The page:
We need not here concern ourselves with indiscriminate flights over the village. In my opinion, whether or not the Federal Government has pre-empted the area of air flights and procedures (cf. Allegheny Airlines Inc. v. Village of Cedarhurst, 238 F. 2d 812, with Loma Portal Civic Club v. American Airlines, 61 Cal. 2d 582; see, also, American Airlines v. Town of Hempstead, 398 F. 2d 369), any attempt by a local government to impose higher minimum altitudes or to ban flights within the navigable airspace, or, it follows, to bar flights made above the prescribed minimum altitudes from any portion of the airspace above it would have to be struck down as contrary to Federal law (U. S. Code, tit. 49, §§ 1304, 1301, subd. [24]; Code of Fed. Reg., tit. 14, § 91.79; cf. United States v. Causby, 328 U.S. 256; Griggs v. Allegheny County, 369 U.S. 84; Matter of Presnell v. Leslie, 3 N.Y.2d 384, 392). Further, such attempts would be invalid under New York law. The village derives its power to act from the State. Although the village is given the special power to regulate "aeroplanes" (Village Law, § 89, subd. 44), generally, a grant of the power to regulate is not a grant of power to prohibit (see People v. Martins of Hempstead, 55 Misc. 2d 802, supra). Moreover, in section 245 of the General Business Law, the State has said that helicopters may fly over both congested and noncongested areas, provided the conditions with respect to the statutory minimum altitudes therein prescribed are complied with; and it would be beyond the power of a village to nullify that law by prohibiting helicopter flights from any portion of this airspace above the minimum altitude fixed by the statute.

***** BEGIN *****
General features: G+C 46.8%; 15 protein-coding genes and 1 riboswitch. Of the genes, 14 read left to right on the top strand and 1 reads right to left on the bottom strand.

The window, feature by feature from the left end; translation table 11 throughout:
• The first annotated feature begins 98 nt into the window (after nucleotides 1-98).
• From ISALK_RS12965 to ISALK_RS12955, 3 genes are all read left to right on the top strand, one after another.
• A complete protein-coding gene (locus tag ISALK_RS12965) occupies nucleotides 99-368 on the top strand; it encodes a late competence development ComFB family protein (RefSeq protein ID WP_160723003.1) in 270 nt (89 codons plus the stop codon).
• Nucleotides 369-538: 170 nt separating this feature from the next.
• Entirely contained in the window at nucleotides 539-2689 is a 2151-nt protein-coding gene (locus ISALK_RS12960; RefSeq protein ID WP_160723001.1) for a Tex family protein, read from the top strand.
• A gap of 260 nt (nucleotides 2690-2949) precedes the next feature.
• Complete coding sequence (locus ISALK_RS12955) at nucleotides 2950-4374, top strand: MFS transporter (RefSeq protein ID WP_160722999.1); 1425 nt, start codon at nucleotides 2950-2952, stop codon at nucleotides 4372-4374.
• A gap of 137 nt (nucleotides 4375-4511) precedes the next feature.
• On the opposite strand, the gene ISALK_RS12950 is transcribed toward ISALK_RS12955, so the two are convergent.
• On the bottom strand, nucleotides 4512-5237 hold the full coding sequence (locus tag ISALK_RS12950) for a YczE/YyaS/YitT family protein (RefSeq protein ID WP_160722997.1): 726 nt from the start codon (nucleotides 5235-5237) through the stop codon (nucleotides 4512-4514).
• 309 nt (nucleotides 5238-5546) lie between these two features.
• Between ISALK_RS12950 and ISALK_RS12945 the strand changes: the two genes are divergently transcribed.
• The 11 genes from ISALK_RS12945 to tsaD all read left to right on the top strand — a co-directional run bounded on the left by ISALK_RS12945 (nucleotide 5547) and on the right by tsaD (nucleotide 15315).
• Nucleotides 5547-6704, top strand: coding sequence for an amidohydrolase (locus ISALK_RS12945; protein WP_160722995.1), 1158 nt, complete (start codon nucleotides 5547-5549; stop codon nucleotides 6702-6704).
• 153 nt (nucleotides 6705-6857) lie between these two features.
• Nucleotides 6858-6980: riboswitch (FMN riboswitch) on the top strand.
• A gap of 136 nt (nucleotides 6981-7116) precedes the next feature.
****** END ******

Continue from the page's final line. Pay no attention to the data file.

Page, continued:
In addition, "The zoning power * * * must operate in relation to the use of land and not for the accomplishment of purposes extraneous to that relation. If safety factors or health reasons require zoning controls, they must involve safety and health characteristics which relate to the land under the regulation" (De Sena v. Gulde, 24 A.D.2d 165, 171). So, because the village may not prohibit helicopter flights from any portion of the airspace above the minimum altitude levels, it may not use the zoning power to that end. Yet it is clear that regulating the use of land for aviation landing purposes is a legitimate exercise of the zoning power. The conflict, then, would result not in removing the zoning power in ...